QR Pharma is a five-year-old start up based in Berwyn, but the young company has connected with well-known people and groups as it seeks funding to make drugs to treat Alzheimer's disease and Parkinson's disease.
In 2012, QR Pharma got $468,000 from The Michael J. Fox Foundation for Parkinson's Research (MJFF) to conduct research on compound called Posiphen as a potential treatment for Parkinson's. This grant is for work that will be led by Dr. Robert Nussbaum of the University of California, San Francisco and Jack T. Rogers, an associate professor of psychiatry at the genetics and aging research unit of Massachusetts General Hospital.
On Tuesday, QR Pharma said it it got $3 million from the U.S. Army to study Posiphen as a treatment for traumatic brain injury (TBI). This grant is to study the medication in two different trials in mice and it will be conducted in conjunction with the University of California Los Angeles. The UCLA doctors involved are Marie-Francoise Chesselet and David Hovda. Chesselet is chairwoman of the neurobiology department at the David Geffen School of Medicine at UCLA. Hovda has been honored by the Army for his work in developing ways to treat TBI.
Among the many illogical aspects of American healthcare is that pharmaceutical companies pay fees to the federal government to help fund the process of drug evaluation at the Food and Drug Administration.
The FDA is supposed to protect citizens from bad food and drugs. This is what tax money is supposed to do, just like other sensible government functions.
The drug companies want the FDA approval for legal but also commercial reasons: If consumers think the government checked out the food and drugs, then perhaps the food and drugs are safe enough to consume.
Shire trying to convince Europeans, like Americans, that most kids have ADHD...and then most adults?
Sometimes children are fidgety. Sometimes they have lots of energy. Sometimes parents and adults can't find a time or place for them to run around. Sometimes children can't focus on what adults would like them to read, either Dr. Seuss or Shakespeare.
Sometimes all of that is also true of adults.
Shire Pharmaceuticals argues that much of that fidgeting is because of attention deficit hyperactivity disorder (ADHD) and people should be prescribed Shire's medicine. And once those children grow up, having gotten used to the medicine, they should stay on it forever. Or at least until they die.
Drugmaker Merck & Co., said Tuesday morning that it will cut about 8,500 jobs from commercial and research-and-development departments in hopes of reducing annual operating expenses by $2.5 billion by the end of 2015.
Merck is based, for the moment, in Whitehouse Station, N.J., and has operations elsewhere in New Jersey and suburban Philadelphia, including West Point and Blue Bell.
A Merck spokeswoman would not specify how many jobs will be eliminated at each facility or whether Philly-area facilities will be shut entirely.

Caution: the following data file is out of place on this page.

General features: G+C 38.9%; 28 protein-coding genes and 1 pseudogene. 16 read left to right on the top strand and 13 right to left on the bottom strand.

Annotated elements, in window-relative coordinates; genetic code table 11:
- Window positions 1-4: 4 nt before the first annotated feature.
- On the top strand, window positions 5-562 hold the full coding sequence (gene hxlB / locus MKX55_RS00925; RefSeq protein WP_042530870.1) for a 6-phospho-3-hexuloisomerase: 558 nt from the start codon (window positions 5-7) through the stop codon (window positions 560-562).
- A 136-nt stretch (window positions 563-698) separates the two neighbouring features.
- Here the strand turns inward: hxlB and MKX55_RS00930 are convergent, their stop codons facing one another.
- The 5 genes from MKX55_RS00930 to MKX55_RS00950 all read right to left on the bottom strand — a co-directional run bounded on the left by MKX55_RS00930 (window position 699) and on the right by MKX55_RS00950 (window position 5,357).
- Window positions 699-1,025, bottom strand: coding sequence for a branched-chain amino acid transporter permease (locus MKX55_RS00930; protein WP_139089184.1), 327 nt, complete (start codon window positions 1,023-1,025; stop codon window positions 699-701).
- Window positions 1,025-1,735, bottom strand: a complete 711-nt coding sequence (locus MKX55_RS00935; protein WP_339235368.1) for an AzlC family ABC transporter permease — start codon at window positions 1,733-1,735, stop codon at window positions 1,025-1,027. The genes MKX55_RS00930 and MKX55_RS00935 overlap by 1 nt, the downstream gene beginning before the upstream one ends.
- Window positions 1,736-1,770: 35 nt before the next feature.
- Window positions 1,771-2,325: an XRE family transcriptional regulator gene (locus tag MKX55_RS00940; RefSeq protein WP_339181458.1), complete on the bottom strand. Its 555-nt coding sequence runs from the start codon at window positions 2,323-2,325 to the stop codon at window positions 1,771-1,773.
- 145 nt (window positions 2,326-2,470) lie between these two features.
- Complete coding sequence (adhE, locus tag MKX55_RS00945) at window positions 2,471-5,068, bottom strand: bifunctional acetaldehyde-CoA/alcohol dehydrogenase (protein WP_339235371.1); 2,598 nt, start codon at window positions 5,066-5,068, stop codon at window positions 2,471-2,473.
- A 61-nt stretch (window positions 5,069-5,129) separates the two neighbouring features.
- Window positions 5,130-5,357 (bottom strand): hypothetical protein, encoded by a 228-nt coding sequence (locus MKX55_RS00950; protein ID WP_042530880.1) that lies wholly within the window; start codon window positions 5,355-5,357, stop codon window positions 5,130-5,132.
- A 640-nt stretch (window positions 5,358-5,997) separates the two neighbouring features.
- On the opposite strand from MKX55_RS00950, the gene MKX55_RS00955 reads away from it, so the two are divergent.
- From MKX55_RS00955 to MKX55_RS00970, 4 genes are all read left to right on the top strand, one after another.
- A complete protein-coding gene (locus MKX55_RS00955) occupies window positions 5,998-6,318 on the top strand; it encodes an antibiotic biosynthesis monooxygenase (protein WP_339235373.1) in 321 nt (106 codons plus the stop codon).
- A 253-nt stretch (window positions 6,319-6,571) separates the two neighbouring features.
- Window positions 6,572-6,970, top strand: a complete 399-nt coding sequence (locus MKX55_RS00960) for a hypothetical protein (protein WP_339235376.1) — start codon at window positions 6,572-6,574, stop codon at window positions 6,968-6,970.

Romances go bad for folks in the pharmaceutical business, like most others, but rarely this bad.
A Bristol-Myers Squibb chemist, Tianle Li, was sentenced to life in prison Monday for poisoning her husband with thallium, which she ordered through work in 2010. She was unhappy with the couple's pending divorce.
The family lived in Monroe Township and Tianle Li worked at the BMS facility in Lawrenceville. Xiaoye Wang, computer software engineer, got one of his degrees at Penn.
Teva Pharmaceutical Industries Ltd., which has been under pressure from Wall Street to cut costs and which said in May it would close a Bucks County factory by 2017, has renewed leases for three facilities in Montgomery County and a fourth in Bucks County, spokeswoman Denise Bradley said Friday.
Teva, based in Israel, is the world's largest generic drugmaker by revenue.
In its 2012 annual report, Teva included its Americas' headquarters among four facilities in the North Wales area of Montgomery County.
Drugmaker AstraZeneca still faces huge challenges amid a changing healthcare landscape, but a Reuters story Monday quotes a couple investors and an analyst as saying chief executive Pascal Soriot is making slow, if uncertain, progress.
AstraZeneca is now based in London, but Soriot has said the company will shift headquarters to Cambridge, United Kingdom, in hopes of being closer to academic and research people. AstraZeneca still has a lot of folks in Wilmington and Newark, Del., even after cutting thousands of jobs and moving others to Gaithersburg, Md.
As always, the caveat with investors and and some analysts is that positive comments can raise the stock price.
Federal appeals court decision in a Teva case is latest in debate over using state or federal courts
A decision this week by the U.S. Court of Appeals for the Ninth Circuit is the latest in a debate about whether multiple lawsuits alleging harm to patients from the same pharmaceutical product should be heard in state courts or federal courts.
The 2-1 opinion by the San Francisco-based Ninth Circuit, which conservatives generally view as much too liberal, favored Judith Romo, other plaintiffs and their attorneys and against Teva Pharmaceuticals USA. Teva is based in Israel, but its Americas headquarters is in North Wales, Montgomery County.
Conservatives and business groups hope the decision in Romo v. Teva Pharmaceuticals USA will eventually lead to a Supreme Court hearing to settle the issue. With a conservative majority in the Supreme Court, business groups like their chances in that venue.